Population ecology or natural selection has been considered in social systems
since the 1940's, but was best defined by Hannan and Freeman (1977) and
Aldrich (1979). It primarily applies to populations of organizations, and
tries to explain why some organizational forms survive and others fade away.
They propose that organizational forms with the best fit to environmental
characteristics will be selected and proliferate. In natural selection,
a variety of forms are created, some are selected for better fit, and the
form is retained through reproduction or duplication. They contend that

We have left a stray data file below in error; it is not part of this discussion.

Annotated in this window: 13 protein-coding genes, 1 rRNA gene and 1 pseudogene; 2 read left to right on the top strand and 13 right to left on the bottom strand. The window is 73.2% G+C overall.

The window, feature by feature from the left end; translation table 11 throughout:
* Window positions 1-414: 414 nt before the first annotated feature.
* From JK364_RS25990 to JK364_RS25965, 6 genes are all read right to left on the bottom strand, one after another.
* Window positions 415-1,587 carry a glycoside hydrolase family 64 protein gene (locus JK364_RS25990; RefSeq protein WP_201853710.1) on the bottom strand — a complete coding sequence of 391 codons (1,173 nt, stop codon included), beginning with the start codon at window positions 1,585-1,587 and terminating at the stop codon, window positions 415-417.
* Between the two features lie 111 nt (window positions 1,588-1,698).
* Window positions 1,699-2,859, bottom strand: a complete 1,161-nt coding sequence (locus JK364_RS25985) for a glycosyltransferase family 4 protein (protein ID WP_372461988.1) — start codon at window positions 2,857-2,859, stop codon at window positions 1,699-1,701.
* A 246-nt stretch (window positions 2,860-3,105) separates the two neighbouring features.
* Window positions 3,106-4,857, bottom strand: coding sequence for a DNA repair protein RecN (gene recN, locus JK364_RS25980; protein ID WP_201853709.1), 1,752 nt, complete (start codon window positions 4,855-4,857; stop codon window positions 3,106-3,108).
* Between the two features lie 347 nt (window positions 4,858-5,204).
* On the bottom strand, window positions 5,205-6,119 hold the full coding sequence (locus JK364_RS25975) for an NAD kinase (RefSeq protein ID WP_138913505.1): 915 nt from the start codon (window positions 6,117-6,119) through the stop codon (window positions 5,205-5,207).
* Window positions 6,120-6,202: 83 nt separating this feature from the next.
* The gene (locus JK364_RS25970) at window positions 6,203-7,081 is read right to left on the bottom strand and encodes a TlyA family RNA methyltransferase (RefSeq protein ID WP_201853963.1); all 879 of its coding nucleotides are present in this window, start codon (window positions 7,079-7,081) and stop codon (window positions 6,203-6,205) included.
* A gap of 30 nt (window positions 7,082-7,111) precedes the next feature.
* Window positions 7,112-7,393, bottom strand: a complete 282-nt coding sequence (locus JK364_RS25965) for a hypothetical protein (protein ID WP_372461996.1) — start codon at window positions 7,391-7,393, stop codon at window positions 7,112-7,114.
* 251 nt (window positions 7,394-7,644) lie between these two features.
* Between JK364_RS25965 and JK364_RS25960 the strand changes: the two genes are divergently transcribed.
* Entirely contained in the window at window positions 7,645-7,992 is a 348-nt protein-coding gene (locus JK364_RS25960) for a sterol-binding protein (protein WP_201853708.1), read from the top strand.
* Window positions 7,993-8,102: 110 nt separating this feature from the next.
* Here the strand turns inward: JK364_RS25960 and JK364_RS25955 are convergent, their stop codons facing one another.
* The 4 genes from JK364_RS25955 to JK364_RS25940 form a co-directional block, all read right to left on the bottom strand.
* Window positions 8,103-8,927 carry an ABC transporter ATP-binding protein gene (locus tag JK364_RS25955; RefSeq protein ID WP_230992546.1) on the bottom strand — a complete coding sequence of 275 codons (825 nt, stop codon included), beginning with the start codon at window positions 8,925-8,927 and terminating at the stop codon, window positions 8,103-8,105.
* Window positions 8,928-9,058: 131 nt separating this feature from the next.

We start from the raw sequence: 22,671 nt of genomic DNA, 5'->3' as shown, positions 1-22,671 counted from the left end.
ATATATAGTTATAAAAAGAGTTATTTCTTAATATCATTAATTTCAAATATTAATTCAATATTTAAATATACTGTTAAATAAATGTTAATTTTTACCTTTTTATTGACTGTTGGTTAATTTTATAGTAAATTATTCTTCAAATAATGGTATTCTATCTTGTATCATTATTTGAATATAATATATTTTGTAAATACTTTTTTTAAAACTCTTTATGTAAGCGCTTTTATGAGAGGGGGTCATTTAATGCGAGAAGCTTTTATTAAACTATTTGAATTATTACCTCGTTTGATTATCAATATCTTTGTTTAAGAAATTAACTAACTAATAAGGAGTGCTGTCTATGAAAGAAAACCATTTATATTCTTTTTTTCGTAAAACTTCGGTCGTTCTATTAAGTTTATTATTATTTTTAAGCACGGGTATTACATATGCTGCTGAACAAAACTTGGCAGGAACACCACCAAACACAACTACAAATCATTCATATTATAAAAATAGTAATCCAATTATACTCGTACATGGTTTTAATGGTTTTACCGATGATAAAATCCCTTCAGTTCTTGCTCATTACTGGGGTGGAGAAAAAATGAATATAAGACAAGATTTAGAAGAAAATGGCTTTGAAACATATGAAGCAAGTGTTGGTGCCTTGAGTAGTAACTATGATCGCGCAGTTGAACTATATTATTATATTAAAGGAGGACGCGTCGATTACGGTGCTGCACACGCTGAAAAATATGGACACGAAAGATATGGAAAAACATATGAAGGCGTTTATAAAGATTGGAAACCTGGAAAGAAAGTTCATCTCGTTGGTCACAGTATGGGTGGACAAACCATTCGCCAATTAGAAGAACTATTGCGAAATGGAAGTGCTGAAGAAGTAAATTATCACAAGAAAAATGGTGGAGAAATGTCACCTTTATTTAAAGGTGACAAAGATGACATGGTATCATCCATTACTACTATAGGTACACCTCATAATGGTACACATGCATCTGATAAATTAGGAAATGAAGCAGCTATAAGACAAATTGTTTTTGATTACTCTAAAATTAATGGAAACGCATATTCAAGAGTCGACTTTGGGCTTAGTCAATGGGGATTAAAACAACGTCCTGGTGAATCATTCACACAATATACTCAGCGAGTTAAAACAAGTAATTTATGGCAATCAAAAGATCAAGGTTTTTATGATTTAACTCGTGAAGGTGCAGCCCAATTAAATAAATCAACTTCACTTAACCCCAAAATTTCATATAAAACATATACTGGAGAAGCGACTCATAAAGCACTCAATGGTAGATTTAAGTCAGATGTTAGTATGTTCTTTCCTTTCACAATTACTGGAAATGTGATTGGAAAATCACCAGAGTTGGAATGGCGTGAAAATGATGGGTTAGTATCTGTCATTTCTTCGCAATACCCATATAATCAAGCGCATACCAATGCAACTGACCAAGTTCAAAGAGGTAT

organizations usually don't change or adapt but are replaced by organizations
with forms that better fit the current environment. It has become very popular
due to its defined and accepted biological paradigm and it's quantitative
One important concept from population ecology is density
dependence, which suggests that the concentration of a certain organizational
form follows a curvilinear approach -- rising legitimacy increases founding
rates early on and later competition reduces founding rates.